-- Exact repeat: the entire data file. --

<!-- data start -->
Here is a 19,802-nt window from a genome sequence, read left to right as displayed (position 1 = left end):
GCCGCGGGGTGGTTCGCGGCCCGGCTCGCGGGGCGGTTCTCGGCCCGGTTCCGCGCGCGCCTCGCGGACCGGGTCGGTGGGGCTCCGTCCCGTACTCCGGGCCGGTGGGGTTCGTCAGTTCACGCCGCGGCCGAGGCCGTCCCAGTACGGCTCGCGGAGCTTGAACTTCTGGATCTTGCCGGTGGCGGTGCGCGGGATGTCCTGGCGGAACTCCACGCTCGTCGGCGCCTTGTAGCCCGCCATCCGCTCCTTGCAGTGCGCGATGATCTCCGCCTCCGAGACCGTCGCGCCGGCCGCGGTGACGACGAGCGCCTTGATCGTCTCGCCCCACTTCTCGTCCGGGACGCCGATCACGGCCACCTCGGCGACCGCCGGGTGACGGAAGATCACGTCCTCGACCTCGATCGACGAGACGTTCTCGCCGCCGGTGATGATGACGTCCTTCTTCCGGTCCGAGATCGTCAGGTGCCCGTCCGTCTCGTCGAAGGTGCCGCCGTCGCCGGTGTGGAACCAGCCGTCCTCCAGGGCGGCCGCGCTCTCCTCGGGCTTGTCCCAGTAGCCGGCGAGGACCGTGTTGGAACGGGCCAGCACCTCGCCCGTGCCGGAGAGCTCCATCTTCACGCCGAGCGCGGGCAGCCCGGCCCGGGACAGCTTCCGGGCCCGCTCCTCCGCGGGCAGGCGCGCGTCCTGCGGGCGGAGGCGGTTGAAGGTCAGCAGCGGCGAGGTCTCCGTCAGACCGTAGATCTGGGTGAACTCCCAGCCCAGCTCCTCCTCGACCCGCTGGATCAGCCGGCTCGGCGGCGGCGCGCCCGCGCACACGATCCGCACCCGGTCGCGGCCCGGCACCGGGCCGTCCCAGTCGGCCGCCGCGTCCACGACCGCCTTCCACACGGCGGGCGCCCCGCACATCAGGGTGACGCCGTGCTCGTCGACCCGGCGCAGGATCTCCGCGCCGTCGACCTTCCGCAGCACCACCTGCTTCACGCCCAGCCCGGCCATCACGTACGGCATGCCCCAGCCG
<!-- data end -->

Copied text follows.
Here is a 19,802-nt window from a genome sequence, read left to right as displayed (position 1 = left end):
GCCGCGGGGTGGTTCGCGGCCCGGCTCGCGGGGCGGTTCTCGGCCCGGTTCCGCGCGCGCCTCGCGGACCGGGTCGGTGGGGCTCCGTCCCGTACTCCGGGCCGGTGGGGTTCGTCAGTTCACGCCGCGGCCGAGGCCGTCCCAGTACGGCTCGCGGAGCTTGAACTTCTGGATCTTGCCGGTGGCGGTGCGCGGGATGTCCTGGCGGAACTCCACGCTCGTCGGCGCCTTGTAGCCCGCCATCCGCTCCTTGCAGTGCGCGATGATCTCCGCCTCCGAGACCGTCGCGCCGGCCGCGGTGACGACGAGCGCCTTGATCGTCTCGCCCCACTTCTCGTCCGGGACGCCGATCACGGCCACCTCGGCGACCGCCGGGTGACGGAAGATCACGTCCTCGACCTCGATCGACGAGACGTTCTCGCCGCCGGTGATGATGACGTCCTTCTTCCGGTCCGAGATCGTCAGGTGCCCGTCCGTCTCGTCGAAGGTGCCGCCGTCGCCGGTGTGGAACCAGCCGTCCTCCAGGGCGGCCGCGCTCTCCTCGGGCTTGTCCCAGTAGCCGGCGAGGACCGTGTTGGAACGGGCCAGCACCTCGCCCGTGCCGGAGAGCTCCATCTTCACGCCGAGCGCGGGCAGCCCGGCCCGGGACAGCTTCCGGGCCCGCTCCTCCGCGGGCAGGCGCGCGTCCTGCGGGCGGAGGCGGTTGAAGGTCAGCAGCGGCGAGGTCTCCGTCAGACCGTAGATCTGGGTGAACTCCCAGCCCAGCTCCTCCTCGACCCGCTGGATCAGCCGGCTCGGCGGCGGCGCGCCCGCGCACACGATCCGCACCCGGTCGCGGCCCGGCACCGGGCCGTCCCAGTCGGCCGCCGCGTCCACGACCGCCTTCCACACGGCGGGCGCCCCGCACATCAGGGTGACGCCGTGCTCGTCGACCCGGCGCAGGATCTCCGCGCCGTCGACCTTCCGCAGCACCACCTGCTTCACGCCCAGCCCGGCCATCACGTACGGCATGCCCCAGCCG